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I was talking with Luigi a bit and want to redo how we are using the entry point and configuration aspects of both clowder and extractors. This stems from the docker-compose file we have in the clowder repository and the fact that eventually we would like to run everything as docker.

I would like to move us closer to how the new docker-compose format (v3) as well as docker and kubernetes are doing things. Both try to use a lot more network isolation, where we can create different networks for each stack. For example the clowder stack would use the clowder network, and the pecan stack would use the pecan network. The nice thing is that we can now have a machine called rabbitmq in each network, but there is no confusion which machine you connect to (the one in same network as you).

Another thing we should really start to leverage is making our entrypoints simpler. Right now the entrypoint does a bunch of magic to make sure the right service is up and running (again everybody waits for rabbitmq to be up and running). Simpler would be for the container to start, try to connect and if this fails it will crash and restart. This can be done by adding the "restart: unless-stopped" to the compose file.

Finally I would like for the compose file to be ready for either docker swarm or kubernetes. With the newer versions of docker you can now start a full stack in swarm or kubernetes using docker stack deploy. This will deploy the full stack just like docker compose. Nice thing is that this adds an extra set of instructions to the docker compose file as part of deploy section. Here we can control where the containers run, restart policy as well as how many we need to run. This allows us to easily spin up a clowder instance with multiple image extractors deployed.

As for the configuration aspect I would like to move away of overwriting the configuration files like we do now in the clowder entrypoint. I think we should deploy a standard custom.conf and play.plugins as part of the docker build process. You can overwrite these by mounting in the right configuration file. This is what a lot of other programs do as well. So we would have clowder docker be preconfigured to connect to amqp://guest:guest@rabbitmq:5672/%2F, no need to specify this. If you want clowder to connect to a different rabbitmq server you will need to create a conf file and mount that into the clowder container. Same goes for the plugins (or how this works in clowder 2.0).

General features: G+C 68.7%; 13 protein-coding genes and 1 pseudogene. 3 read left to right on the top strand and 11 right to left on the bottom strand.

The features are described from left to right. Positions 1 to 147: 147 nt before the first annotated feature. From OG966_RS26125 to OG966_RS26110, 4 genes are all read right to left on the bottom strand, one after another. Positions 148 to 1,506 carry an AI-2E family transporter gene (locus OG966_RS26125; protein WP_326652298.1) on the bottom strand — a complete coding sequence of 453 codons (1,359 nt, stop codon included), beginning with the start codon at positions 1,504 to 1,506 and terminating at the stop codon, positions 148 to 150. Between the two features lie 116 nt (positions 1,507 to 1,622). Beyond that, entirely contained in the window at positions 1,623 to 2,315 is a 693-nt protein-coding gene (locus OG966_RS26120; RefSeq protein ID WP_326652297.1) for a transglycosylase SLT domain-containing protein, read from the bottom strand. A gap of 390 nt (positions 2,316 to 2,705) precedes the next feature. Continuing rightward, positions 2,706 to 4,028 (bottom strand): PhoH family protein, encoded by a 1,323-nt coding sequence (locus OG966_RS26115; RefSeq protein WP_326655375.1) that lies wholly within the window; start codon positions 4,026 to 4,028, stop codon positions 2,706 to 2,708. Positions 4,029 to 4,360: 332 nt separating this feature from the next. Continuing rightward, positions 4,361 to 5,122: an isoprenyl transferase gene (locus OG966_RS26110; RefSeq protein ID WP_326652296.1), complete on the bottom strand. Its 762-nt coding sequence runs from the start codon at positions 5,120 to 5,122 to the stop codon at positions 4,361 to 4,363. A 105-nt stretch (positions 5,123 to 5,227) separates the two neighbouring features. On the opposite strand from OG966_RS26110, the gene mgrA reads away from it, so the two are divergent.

Clowder

Clowder will now be preconfigured with a custom.conf and play.plugins that will be configured with all the options needed to run in docker-compose (i.e. elasticsearch, mongo and rabbitmq). It will also assume that the machines that run these external services are named exactly the same. Clowder will just start, and if it can not connect to mongo it will stop (it continue to try and connect to elasticsearch and rabbitmq). To disable/enable any configuration options you can mount a folder in as /home/clowder/custom which will contain the custom.conf, play.plugins and any other customizations.

Extractors

Extractors will have pre-configured the RABBITMQ_URI to be "amqp://guest:guest@rabbitmq:5672/%2". You can override this by setting the environment variable or calling the extractor with the right command line arguments. The entrypoint will not check to see if rabbitmq is up and running, however will simply try to connect and fail if it can't. It is up to the user to either launch the extractor after rabbitmq finishes starting up, or use the right restart policy to start the extractor. The dockerfile can now use CMD ["python", "$MAIN_SCRIPT"]. When starting the extractor you will need to make sure it is started in the same network as rabbitmq (using the --network flag for docker run)

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